Researchers from the Department of Psychiatry at Brigham and Women's Hospital/Harvard Medical School reviewed the evidence on the efficacy of biofeedback for the two most prevalent headache conditions--migraine and tension-type headache.

Two recently published meta-analyses yielded data from 150 outcome studies - randomized controlled trials as well as uncontrolled quasi-experimental designs. Of these, 94 studies were selected for inclusion, going by predefined criteria. Meta-analytic integrations were carried out separately for the two conditions of interest.

The main results were medium-to-large mean effect sizes for biofeedback in both adult migraine and tension-type headache patients. Treatment effects remained stable over an average follow-up period of 14 months, both in completer and intention-to-treat analyses.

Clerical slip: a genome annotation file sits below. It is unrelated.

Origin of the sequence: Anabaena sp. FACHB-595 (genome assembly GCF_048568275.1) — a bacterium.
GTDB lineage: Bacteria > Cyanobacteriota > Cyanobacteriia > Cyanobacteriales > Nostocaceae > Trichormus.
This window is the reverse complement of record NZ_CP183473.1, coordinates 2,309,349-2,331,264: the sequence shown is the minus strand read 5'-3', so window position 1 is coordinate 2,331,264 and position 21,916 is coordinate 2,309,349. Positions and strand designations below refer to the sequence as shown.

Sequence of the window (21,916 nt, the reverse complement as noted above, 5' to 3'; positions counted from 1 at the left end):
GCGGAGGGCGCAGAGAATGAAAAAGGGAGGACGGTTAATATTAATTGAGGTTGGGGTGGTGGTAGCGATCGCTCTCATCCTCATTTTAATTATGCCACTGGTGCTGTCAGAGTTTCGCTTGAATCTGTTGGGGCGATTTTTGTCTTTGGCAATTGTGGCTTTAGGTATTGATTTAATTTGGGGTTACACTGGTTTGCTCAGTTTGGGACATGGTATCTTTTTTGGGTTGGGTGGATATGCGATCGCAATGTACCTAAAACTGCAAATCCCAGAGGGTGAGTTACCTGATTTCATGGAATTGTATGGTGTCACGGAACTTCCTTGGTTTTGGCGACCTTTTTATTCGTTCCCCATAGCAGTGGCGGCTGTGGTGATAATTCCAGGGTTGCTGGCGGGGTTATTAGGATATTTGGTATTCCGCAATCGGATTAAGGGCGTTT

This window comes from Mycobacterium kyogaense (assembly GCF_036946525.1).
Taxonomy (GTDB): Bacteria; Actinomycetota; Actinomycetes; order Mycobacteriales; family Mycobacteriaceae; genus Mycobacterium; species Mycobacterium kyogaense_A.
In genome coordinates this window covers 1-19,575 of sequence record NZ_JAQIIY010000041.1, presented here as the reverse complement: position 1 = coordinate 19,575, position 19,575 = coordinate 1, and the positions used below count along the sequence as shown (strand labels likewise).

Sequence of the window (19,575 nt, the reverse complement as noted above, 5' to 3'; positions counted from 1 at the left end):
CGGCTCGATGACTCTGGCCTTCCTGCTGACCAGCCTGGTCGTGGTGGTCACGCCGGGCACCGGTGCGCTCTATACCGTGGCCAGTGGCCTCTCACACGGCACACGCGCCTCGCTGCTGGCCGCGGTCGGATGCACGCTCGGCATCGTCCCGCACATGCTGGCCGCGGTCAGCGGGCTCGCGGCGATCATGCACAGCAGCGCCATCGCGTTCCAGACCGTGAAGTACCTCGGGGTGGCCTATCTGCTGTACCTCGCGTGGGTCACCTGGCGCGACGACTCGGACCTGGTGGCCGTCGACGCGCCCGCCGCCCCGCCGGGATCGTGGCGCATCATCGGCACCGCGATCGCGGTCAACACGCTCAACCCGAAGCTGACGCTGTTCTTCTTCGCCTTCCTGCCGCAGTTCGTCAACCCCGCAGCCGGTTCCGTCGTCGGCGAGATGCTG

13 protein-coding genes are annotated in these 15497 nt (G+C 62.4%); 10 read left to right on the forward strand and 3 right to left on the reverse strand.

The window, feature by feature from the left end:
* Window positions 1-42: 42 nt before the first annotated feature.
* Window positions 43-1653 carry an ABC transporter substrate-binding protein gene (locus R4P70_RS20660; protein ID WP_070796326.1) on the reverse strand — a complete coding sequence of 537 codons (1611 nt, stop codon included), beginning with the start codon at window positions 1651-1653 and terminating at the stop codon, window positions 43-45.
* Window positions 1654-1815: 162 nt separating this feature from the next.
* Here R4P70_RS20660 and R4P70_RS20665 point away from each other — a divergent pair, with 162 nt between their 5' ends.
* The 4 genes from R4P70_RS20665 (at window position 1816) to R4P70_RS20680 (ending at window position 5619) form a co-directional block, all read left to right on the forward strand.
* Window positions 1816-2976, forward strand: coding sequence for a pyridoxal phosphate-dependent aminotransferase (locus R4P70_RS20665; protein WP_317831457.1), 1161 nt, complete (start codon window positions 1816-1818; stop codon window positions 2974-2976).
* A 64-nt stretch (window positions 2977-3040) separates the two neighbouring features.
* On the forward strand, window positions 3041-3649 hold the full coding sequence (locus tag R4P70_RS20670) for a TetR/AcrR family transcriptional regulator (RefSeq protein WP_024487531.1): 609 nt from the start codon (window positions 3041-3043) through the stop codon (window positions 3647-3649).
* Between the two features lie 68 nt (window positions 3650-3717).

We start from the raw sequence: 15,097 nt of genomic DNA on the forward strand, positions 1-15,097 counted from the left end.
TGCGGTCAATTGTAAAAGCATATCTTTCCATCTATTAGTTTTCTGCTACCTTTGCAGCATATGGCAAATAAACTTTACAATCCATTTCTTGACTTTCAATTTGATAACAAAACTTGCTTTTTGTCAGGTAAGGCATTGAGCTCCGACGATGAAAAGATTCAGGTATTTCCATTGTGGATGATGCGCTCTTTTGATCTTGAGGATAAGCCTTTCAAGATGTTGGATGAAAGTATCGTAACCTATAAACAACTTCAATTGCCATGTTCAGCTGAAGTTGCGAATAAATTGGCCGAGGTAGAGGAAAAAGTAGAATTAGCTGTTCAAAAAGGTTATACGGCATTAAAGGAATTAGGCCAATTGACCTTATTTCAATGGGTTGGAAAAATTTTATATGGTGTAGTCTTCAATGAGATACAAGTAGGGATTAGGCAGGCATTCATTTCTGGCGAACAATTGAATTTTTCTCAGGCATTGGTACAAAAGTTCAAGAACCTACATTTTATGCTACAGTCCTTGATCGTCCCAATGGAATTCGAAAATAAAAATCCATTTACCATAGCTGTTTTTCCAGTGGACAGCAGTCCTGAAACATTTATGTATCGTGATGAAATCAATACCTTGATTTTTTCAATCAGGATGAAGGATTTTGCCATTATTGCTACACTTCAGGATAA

Headache frequency was the primary outcome variable and showed the largest improvements. Further significant effects were shown for perceived self-efficacy, symptoms of anxiety and depression, and medication consumption. In addition, reduced muscle tension in pain-related areas was observed in electromyographic feedback for tension-type headache.

Biofeedback was more effective than wait list and headache monitoring conditions in all cases, while electromyographic feedback for tension-type headache showed additional significant effects over placebo and relaxation therapies.

The study concludes that biofeedback is an effective intervention for both types of headache, and provides recommendations for future research. 

Citation:  Nestoriuc Y, Martin A, Rief W, Andrasik F.  Biofeedback treatment for headache disorders: a comprehensive efficacy review. Applied Psychophysiology and Biofeedback. 2008 Sep;33 (3): pages 125-40. Epub 2008 Aug 26. [email protected]